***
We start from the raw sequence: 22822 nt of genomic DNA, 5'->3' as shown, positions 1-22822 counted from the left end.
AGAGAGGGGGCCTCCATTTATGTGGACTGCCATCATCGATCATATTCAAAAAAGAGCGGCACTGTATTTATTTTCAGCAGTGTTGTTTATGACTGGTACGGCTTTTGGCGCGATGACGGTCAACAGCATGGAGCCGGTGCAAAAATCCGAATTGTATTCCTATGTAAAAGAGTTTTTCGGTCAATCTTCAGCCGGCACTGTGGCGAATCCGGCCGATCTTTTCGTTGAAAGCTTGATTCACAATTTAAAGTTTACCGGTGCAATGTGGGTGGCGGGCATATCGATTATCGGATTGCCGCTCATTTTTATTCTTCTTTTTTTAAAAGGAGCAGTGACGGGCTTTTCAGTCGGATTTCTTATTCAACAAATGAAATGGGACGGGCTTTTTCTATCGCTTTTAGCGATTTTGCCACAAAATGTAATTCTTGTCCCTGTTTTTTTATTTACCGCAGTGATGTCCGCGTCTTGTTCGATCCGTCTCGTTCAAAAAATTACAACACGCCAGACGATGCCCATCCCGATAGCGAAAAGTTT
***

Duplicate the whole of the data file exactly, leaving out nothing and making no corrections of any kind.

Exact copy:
We start from the raw sequence: 22822 nt of genomic DNA, 5'->3' as shown, positions 1-22822 counted from the left end.
AGAGAGGGGGCCTCCATTTATGTGGACTGCCATCATCGATCATATTCAAAAAAGAGCGGCACTGTATTTATTTTCAGCAGTGTTGTTTATGACTGGTACGGCTTTTGGCGCGATGACGGTCAACAGCATGGAGCCGGTGCAAAAATCCGAATTGTATTCCTATGTAAAAGAGTTTTTCGGTCAATCTTCAGCCGGCACTGTGGCGAATCCGGCCGATCTTTTCGTTGAAAGCTTGATTCACAATTTAAAGTTTACCGGTGCAATGTGGGTGGCGGGCATATCGATTATCGGATTGCCGCTCATTTTTATTCTTCTTTTTTTAAAAGGAGCAGTGACGGGCTTTTCAGTCGGATTTCTTATTCAACAAATGAAATGGGACGGGCTTTTTCTATCGCTTTTAGCGATTTTGCCACAAAATGTAATTCTTGTCCCTGTTTTTTTATTTACCGCAGTGATGTCCGCGTCTTGTTCGATCCGTCTCGTTCAAAAAATTACAACACGCCAGACGATGCCCATCCCGATAGCGAAAAGTTT